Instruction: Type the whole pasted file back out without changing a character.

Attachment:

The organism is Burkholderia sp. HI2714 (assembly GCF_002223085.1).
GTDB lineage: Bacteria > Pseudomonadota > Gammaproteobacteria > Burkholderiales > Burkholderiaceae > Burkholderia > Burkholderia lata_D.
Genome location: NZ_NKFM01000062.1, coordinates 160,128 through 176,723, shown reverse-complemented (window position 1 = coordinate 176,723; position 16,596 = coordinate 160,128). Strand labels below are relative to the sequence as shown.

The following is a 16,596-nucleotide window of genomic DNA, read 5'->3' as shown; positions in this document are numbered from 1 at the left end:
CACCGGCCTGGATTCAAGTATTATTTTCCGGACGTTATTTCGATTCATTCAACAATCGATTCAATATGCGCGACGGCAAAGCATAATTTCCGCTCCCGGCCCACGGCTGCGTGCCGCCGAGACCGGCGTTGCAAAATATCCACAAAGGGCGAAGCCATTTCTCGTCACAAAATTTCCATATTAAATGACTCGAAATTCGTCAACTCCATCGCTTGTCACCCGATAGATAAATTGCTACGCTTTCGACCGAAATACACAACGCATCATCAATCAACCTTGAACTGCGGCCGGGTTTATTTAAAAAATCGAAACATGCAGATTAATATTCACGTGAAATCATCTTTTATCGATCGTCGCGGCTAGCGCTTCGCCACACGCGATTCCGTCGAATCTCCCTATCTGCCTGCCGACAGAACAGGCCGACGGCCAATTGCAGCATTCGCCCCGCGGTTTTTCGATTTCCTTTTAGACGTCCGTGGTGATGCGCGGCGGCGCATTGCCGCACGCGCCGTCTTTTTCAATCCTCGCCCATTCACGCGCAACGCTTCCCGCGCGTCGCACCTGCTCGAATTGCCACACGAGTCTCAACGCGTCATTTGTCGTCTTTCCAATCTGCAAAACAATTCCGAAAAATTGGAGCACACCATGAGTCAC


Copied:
The organism is Burkholderia sp. HI2714 (assembly GCF_002223085.1).
GTDB lineage: Bacteria > Pseudomonadota > Gammaproteobacteria > Burkholderiales > Burkholderiaceae > Burkholderia > Burkholderia lata_D.
Genome location: NZ_NKFM01000062.1, coordinates 160,128 through 176,723, shown reverse-complemented (window position 1 = coordinate 176,723; position 16,596 = coordinate 160,128). Strand labels below are relative to the sequence as shown.

The following is a 16,596-nucleotide window of genomic DNA, read 5'->3' as shown; positions in this document are numbered from 1 at the left end:
CACCGGCCTGGATTCAAGTATTATTTTCCGGACGTTATTTCGATTCATTCAACAATCGATTCAATATGCGCGACGGCAAAGCATAATTTCCGCTCCCGGCCCACGGCTGCGTGCCGCCGAGACCGGCGTTGCAAAATATCCACAAAGGGCGAAGCCATTTCTCGTCACAAAATTTCCATATTAAATGACTCGAAATTCGTCAACTCCATCGCTTGTCACCCGATAGATAAATTGCTACGCTTTCGACCGAAATACACAACGCATCATCAATCAACCTTGAACTGCGGCCGGGTTTATTTAAAAAATCGAAACATGCAGATTAATATTCACGTGAAATCATCTTTTATCGATCGTCGCGGCTAGCGCTTCGCCACACGCGATTCCGTCGAATCTCCCTATCTGCCTGCCGACAGAACAGGCCGACGGCCAATTGCAGCATTCGCCCCGCGGTTTTTCGATTTCCTTTTAGACGTCCGTGGTGATGCGCGGCGGCGCATTGCCGCACGCGCCGTCTTTTTCAATCCTCGCCCATTCACGCGCAACGCTTCCCGCGCGTCGCACCTGCTCGAATTGCCACACGAGTCTCAACGCGTCATTTGTCGTCTTTCCAATCTGCAAAACAATTCCGAAAAATTGGAGCACACCATGAGTCAC